24 August 2012

Condo, wife, kids and a taxi

Earlier this evening, I hopped onto a cab home as I typical do each evening.  I had a fascinating ride in the Mercedes Cab and an even more engaging conversation with the taxi driver.  He seemed young and educated.  He did not look like the typical taxi driver. 

He was a chatty fellow and volunteered that his wife was a housewife and he had three kids to feed.  I congratulated him for achieving above the national benchmark. 

Fascinatingly, he was working as a Senior Engineer in an electronics manufacturing company on weekdays. Driving the taxi was his weekend job.  It seemed like he already had a well paying job as a professional engineer.  Why then was he driving a taxi?  I've heard of professionals who had lost their jobs in times of poor economic conditions and turned to taxi driving as a last resort.  But this certainly wasn't the case here.

To my further surprise, he said he was living in a condo.  Now highly curious, I asked him why he was driving a cab given that he was living in a condo and was a professional engineer?  To which, he said, "That's precisely the reason!". 
Apparently, in order to meet the lifestyle demand of a singe income family, a condo (someplace at Marine Parade) and a family of four dependents, he was working weekdays as a professional engineer.  The taxi income was to supplement his regular salary.  He drove on Fridays and Saturdays nights.  As an added benefit, he then had the Mercedes for his family weekend activities on Sundays.  Not bad.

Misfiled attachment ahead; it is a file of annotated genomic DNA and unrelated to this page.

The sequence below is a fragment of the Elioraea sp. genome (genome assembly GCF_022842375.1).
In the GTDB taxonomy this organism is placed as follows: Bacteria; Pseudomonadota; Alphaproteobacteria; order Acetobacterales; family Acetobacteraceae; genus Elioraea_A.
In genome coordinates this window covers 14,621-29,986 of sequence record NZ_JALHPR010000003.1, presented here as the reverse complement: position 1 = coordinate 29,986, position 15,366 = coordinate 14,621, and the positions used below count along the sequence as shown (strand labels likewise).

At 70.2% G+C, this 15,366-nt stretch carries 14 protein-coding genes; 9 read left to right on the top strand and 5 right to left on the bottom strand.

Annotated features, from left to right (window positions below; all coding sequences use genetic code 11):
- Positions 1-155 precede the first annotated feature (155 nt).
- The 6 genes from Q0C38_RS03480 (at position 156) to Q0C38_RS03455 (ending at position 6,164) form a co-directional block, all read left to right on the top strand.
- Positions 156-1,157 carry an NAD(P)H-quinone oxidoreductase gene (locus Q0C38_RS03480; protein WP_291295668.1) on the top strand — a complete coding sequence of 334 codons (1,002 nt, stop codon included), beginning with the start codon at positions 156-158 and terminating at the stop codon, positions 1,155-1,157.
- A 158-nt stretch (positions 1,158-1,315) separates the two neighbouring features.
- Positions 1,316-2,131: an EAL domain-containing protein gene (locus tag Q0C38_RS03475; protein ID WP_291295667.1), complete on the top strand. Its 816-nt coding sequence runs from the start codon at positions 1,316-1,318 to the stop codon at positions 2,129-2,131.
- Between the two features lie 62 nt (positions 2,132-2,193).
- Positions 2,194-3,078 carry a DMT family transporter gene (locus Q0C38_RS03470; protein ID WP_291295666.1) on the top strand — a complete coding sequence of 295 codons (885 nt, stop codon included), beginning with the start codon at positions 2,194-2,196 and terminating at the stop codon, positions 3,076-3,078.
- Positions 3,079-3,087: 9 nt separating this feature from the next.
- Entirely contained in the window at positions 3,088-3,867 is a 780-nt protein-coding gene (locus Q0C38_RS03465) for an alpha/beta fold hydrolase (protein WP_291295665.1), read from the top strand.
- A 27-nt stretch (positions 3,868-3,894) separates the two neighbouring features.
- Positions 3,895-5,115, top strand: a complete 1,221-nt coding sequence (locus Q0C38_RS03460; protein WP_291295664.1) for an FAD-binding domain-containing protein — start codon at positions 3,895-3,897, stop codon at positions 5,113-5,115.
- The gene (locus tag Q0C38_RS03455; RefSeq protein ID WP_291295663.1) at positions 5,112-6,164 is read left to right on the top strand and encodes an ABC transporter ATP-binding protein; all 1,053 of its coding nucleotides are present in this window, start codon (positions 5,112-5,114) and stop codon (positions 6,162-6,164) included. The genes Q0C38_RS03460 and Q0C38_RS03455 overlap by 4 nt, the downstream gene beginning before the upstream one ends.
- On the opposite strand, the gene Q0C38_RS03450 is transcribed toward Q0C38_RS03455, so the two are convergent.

It must be tough living such a busy lifestyle working six days a week to sustain the lifestyle that he had.  But it was apparently one he had come to terms with.  He seemed jovial and happy.

He had an interesting view on economics too.  He said that ever since the two Integrated Resorts opened, taxi business had picked up significantly.  Elaborating, he said that Singapore used to receive about 7 million visitors a year.  But eversince the Integrated Resorts opened for operations, the number of tourists had increased to 10 million a year.  Therefore, the demand for taxis had similar increased.  Taxi drivers were therefore earning 50% more than they used to.  It was quite a eureka moment for me.

I thought I already had enough surprises from this interesting gentleman.  But there was more.  When asked how much he could make as a two-nights-a-week taxi driver, he shared that he was making an average of $500 per weekend.  And that was after deducting all his taxi operating expenses!  He was making an additional $2,000 a month just driving about eight nights. 

Fascinating insights from a taxi ride.  What a wonderful Friday!  I hope you have the opportunity of meeting this jovial Mercedes taxi driver one day too.

01 August 2012

Delisting of Cerebos

More bad news as far as I'm concerned.  First it was Meiban.  Then it was Adampak.  Now, it's Cerebos.  Sigh.  While in all cases I have or will be making a tidy profit from the delisting offer that were way above what I paid for these shares, I am in no way celebrating. 

Each of these companies have been giving out consistent dividends and I have benefited from these passive income (which were re-invested).  So I have benefiited both ways in terms of appreciation and dividend income.

They have been consistent sources of regular income that I am going to miss.  The loss opportunity of the future income stream is going to be sorely missed.  Au revoir!